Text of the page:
ADR can be defined as a technique or mechanism of dispute resolution through the intervention of the third party. In ADR the neutral third party may bridge the gap between the parties by bringing them together through the process of arbitration, conciliation, mediation or negotiation, thus the ADR aims to provide an inexpensive, speedy and less formalistic remedy to the aggrieved party. Its purpose is to provide a remedy which is most appropriate in the circumstances of the case.
Advantages of ADR System
The merits/advantages of ADR are as follows:
- ADR process can be initiated at any time, when the disputing party takes recourse to ADR.
- It can provide more expeditious and less expensive settlement of disputes.
- It promotes conducive and amicable mechanisms.
- This system provides a flexible procedure and is not rigid.
- No lawyer’s assistance is mandatory, it does not mean that the role of lawyer is diminished.
- ADR reduces the workload of the regular courts of law.
- ADR helps in confining disputes as a private matter.
- ADR can be used to reduce the gravity of contentious issues between the parties.
Disadvantages of ADR system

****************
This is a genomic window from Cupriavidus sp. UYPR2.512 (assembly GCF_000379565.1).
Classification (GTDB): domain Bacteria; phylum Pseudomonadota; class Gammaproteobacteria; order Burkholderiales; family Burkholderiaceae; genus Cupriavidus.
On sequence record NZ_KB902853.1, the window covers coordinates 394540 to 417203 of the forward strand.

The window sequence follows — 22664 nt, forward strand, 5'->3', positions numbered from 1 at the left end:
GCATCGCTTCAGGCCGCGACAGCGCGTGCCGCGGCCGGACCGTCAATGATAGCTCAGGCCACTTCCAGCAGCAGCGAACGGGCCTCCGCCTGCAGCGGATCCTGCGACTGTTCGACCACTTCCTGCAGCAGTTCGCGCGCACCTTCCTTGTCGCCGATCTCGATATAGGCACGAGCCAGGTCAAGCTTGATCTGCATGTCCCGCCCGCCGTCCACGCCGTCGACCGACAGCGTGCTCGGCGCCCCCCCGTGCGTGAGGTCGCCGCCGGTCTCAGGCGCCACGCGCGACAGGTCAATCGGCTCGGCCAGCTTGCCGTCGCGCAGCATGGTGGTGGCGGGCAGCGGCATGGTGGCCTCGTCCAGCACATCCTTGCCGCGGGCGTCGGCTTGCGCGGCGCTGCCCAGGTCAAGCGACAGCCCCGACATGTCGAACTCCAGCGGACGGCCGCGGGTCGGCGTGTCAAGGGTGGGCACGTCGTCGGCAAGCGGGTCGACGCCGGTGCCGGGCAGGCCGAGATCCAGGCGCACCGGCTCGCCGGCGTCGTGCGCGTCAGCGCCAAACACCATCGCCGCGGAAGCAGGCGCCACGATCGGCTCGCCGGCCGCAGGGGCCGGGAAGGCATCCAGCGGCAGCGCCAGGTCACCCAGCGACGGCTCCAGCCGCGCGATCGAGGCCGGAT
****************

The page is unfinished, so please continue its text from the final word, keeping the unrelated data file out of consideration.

There is no method which does not have its some demerits. In other words, a particular ADR method may not suit the requirement of the parties. Therefore, ADR has following demerits/disadvantages:
- Unfamiliarity of the process is a factor covering obstruction in ADR.
- In the case of unequal positions of the parties, the weaker party may not be willing to submit to the ADR process and prefer court protection.
- Lack of binding effect of solution arrived after exercise of ADR process.
- Disputes related to rights of parties and title could not be decided by means of ADR because in such matters the decision arrived at after the ADR process lacked enforcement.
- Practically ADR process takes much time in obtaining consents of the parties before initiation of the process.
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